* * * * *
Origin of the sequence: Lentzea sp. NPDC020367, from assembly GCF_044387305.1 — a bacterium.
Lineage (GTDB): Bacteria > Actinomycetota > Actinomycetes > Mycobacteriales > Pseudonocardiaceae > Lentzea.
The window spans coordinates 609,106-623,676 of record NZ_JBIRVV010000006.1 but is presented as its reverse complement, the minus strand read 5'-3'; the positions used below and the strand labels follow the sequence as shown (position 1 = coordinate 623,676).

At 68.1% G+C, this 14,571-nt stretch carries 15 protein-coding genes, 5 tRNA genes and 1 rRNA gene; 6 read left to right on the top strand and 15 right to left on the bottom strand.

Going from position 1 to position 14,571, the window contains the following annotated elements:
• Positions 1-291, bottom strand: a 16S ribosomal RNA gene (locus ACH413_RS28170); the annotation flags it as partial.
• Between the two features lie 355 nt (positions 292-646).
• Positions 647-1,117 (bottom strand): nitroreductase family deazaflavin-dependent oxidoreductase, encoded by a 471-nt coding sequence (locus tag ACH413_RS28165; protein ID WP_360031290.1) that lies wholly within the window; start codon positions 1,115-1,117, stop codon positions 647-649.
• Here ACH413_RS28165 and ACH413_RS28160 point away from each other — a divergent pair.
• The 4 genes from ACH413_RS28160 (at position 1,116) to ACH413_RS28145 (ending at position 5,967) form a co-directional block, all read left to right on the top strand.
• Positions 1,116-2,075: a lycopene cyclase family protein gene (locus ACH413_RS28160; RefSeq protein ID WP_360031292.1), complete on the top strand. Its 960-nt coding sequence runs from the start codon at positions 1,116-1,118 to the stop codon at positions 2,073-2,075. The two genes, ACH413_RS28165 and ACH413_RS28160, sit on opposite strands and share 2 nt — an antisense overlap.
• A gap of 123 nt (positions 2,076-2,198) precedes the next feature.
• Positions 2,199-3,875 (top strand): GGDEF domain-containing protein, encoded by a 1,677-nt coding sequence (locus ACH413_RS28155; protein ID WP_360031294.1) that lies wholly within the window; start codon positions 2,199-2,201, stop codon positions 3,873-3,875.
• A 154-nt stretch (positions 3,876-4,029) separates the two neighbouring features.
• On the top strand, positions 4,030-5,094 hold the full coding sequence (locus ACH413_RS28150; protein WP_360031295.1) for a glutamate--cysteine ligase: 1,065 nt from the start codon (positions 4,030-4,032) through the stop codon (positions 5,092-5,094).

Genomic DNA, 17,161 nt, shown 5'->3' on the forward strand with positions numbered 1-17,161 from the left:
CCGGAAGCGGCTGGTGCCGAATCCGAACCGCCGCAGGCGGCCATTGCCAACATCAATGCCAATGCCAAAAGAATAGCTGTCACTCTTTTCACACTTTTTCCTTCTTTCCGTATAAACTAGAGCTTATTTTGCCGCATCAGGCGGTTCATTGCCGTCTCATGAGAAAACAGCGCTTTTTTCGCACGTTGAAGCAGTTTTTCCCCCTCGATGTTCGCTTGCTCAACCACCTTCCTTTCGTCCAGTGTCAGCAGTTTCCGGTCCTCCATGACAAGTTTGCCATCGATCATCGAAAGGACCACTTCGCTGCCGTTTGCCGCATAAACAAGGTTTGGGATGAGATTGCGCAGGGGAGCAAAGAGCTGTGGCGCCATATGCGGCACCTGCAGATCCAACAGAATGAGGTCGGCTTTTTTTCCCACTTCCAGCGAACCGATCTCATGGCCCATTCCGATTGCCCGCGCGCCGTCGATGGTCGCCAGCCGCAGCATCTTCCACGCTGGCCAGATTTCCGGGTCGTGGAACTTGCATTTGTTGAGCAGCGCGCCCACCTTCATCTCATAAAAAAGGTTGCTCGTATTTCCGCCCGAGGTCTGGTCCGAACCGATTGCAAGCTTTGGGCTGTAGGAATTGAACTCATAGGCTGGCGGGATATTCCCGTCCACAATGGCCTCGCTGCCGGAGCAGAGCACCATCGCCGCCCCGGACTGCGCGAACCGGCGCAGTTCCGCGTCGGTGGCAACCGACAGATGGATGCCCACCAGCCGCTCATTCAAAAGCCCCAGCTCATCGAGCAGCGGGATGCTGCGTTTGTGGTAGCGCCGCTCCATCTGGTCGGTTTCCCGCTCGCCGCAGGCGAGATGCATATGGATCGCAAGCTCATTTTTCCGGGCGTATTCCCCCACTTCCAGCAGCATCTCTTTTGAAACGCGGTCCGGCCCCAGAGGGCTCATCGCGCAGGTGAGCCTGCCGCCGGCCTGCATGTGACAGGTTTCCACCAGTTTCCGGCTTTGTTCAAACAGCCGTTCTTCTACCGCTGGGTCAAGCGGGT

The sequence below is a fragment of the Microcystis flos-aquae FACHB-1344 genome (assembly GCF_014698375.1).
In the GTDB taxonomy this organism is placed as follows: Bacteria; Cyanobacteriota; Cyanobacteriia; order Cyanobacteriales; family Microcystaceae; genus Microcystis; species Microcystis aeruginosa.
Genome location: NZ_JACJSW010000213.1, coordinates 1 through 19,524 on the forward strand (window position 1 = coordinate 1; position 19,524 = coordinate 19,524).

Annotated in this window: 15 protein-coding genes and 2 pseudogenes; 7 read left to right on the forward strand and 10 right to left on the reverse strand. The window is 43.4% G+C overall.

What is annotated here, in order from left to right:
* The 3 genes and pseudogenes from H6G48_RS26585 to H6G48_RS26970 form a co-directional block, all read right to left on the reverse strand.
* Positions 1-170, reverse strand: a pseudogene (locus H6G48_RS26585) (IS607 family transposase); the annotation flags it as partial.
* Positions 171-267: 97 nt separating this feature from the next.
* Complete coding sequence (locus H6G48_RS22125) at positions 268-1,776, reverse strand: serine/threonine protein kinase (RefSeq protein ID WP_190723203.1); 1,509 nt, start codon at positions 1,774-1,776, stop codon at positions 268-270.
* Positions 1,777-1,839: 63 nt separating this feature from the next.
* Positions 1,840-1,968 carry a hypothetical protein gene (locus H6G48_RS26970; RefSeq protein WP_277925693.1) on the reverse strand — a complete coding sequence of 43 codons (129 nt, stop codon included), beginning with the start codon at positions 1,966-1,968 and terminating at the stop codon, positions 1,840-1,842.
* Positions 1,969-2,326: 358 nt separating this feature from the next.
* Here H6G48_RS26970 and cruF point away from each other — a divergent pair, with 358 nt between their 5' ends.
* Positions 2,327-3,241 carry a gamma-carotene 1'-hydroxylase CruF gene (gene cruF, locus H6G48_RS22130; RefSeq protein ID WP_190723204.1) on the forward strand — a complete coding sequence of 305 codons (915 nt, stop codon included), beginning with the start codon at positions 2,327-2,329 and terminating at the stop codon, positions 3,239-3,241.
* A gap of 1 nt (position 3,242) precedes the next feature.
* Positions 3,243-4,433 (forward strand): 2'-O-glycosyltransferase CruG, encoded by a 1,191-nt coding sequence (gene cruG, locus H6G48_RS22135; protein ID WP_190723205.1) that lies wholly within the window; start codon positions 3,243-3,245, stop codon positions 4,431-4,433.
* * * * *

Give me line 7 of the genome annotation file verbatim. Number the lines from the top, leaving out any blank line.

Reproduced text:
• Between the two features lie 355 nt (positions 292-646).